Alistair Croll spoke on "End to End Lean IT."  He sees the shift to cloud as part of a view that IT is no longer scarce.  I learned a new term at this conference called "DevOps" and several speakers developed it further.  His interpretation of DevOps is the simultaneous coding of infrastructure, data, and apps all at once so they can expand and contract as the enterprise's agility demands.  Agile coding builds out from the waterfall model, which emphasized sequential completion of development steps.  Concepts like lean, agile, DevOps, and cloud aren't new on their own.  IMHO integrating them is the new "lean" IT gold standard.  Alistair drew an analogy to "holons:"  Our biological components act on their own while we live as integrated human beings, so IT efforts should build organizations into living organisms.  I'll buy that, but an organism can't shut down or upgrade its living systems (organ transplants, hip replacements) without taking the whole organism out of action for a while.  It's a worthwhile analogy if IT systems are self-diagnostic and can schedule their own repair cycles, the way living cells repair themselves with new proteins.  He thinks overnight shippers like FedEx act like logistics "clouds."  I do know something about logistics, and I buy his analogy here.  FedEx's tracking process is like a transparent SaaS providing real-time system diagnostics.  He gave 3D printing a brief mention, implying it enables cloud manufacturing.  Lean IT components can't be built piecemeal but organizations will resist the change from a big integrated solution.  Sounds like IT people need a PMP-qualified change champion who can sell lean IT up the org chart.  He mentioned scale as a durable competitive advantage and touted Daniel McCallum's Civil War-era railroad management technique of assigning one person to monitor every 50 miles of track as the basis for the management of modern organizational scale.  He also noted that the Israeli military optimizes for resiliency, not scale, with a command structure that enables fluid replacement of key positions in combat.  The bottom line is that lean IT must build for resiliency in its components, not scale.  This sea-change in what constitutes a durable competitive advantage will be hard for the largest organizations because it implies that much of their scale will be made redundant once 3D printing, outsourced logistics, and other developments cut out big parts of their operations.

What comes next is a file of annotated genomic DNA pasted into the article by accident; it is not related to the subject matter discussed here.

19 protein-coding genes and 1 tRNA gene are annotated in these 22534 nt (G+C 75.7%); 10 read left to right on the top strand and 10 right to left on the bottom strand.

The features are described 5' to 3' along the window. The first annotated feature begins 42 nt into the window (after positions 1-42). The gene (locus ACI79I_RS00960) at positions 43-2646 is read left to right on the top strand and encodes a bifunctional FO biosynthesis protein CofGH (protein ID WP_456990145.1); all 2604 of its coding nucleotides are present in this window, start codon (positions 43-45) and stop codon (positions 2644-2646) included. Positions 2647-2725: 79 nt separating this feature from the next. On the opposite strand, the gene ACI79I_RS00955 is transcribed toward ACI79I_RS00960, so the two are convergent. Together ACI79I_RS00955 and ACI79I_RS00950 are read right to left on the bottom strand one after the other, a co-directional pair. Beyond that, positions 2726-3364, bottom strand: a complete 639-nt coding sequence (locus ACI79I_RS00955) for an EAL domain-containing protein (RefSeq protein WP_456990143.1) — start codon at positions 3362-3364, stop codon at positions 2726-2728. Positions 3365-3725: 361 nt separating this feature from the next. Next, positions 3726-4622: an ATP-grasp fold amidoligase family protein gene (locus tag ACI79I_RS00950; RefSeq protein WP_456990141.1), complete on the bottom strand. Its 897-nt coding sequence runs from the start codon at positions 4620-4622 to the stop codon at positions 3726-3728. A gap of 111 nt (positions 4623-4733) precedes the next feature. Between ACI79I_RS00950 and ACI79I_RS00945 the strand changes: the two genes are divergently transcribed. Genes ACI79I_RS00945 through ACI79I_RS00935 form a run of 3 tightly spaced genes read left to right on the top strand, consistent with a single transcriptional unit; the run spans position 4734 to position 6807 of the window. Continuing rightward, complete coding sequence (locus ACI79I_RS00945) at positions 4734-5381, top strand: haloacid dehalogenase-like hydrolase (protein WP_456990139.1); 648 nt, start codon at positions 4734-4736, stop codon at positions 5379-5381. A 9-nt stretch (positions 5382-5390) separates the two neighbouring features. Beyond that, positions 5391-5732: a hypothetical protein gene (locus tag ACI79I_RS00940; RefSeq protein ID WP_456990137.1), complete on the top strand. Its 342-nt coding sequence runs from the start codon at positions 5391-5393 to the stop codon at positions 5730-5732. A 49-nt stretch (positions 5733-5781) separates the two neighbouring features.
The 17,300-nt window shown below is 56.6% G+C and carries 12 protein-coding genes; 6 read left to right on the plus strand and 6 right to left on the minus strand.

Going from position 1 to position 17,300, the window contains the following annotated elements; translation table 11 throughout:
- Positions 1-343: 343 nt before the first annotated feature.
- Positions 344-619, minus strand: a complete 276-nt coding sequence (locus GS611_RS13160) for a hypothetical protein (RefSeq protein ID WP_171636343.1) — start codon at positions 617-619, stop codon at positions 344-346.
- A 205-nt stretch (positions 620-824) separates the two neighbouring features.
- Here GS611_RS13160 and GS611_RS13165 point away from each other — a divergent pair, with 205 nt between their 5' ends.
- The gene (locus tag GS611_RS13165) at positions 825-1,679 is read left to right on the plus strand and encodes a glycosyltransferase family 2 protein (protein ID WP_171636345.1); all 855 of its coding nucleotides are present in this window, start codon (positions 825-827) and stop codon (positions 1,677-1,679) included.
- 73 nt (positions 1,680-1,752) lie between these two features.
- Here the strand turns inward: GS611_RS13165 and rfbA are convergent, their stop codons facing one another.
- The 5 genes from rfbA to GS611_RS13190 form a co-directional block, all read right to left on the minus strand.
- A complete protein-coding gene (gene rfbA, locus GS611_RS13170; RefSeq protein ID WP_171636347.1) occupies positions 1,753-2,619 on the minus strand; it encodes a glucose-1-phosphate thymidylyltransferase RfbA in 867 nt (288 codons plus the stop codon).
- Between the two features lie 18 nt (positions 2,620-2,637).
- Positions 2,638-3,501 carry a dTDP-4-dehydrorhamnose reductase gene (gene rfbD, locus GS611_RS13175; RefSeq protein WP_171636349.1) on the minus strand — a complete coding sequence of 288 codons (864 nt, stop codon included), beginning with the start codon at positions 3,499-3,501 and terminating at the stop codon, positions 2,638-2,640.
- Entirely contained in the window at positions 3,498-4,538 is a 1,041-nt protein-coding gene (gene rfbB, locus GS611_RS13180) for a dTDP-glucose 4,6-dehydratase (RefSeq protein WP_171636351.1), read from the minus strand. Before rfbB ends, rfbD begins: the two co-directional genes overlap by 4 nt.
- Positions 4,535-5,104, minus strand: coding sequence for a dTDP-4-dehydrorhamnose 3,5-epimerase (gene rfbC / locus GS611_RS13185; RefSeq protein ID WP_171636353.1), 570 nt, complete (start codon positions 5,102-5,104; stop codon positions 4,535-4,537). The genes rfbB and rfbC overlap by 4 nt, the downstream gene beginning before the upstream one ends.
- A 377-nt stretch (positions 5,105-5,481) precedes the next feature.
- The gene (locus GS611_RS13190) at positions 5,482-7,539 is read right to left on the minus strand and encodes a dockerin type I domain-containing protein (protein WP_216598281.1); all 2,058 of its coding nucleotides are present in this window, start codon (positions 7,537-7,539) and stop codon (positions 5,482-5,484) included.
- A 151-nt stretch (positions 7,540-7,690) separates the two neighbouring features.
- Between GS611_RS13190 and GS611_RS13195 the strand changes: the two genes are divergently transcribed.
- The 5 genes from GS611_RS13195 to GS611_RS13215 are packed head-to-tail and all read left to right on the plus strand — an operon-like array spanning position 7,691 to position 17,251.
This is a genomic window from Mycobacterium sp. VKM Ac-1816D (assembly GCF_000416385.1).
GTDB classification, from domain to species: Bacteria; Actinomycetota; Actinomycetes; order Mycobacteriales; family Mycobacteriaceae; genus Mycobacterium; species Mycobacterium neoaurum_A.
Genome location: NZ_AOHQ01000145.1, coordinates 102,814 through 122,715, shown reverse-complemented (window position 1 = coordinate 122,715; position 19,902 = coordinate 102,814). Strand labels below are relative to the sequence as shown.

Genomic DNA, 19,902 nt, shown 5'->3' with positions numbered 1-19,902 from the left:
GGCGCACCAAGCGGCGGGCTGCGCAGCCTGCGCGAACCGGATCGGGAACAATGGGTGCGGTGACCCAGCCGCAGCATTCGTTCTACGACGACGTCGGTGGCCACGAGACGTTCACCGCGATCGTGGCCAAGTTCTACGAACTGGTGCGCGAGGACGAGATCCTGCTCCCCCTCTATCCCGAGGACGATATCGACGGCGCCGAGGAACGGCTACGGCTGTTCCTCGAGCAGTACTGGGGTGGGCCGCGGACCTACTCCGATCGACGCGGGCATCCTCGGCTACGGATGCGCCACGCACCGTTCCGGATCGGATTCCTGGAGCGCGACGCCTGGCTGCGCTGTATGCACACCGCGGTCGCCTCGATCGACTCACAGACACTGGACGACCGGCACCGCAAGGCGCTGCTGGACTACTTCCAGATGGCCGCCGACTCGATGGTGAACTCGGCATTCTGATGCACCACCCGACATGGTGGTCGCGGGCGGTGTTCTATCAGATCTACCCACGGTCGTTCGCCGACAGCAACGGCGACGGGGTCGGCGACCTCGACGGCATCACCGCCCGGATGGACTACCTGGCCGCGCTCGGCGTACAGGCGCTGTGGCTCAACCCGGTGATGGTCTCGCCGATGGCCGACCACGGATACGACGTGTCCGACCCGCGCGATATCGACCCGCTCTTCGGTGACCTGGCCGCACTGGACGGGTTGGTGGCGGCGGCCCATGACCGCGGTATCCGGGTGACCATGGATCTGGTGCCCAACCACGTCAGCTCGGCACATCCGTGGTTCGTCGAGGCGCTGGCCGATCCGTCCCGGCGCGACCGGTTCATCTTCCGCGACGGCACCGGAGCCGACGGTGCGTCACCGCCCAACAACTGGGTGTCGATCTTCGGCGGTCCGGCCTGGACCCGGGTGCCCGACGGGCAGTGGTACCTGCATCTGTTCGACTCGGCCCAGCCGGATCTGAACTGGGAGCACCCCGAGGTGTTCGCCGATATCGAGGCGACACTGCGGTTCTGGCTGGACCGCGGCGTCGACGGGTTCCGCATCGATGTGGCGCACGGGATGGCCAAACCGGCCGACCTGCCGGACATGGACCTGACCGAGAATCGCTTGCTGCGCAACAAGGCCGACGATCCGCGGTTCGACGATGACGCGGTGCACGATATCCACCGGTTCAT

Lew Tucker is the cloud dude at Cisco.  He said apps are narrowcast and designed for a single purpose, but a network must respond to the needs of apps.  Huh?  I don't know what he means, so I'm glad I don't work in IT.  He named four broad changes driving IT innovation: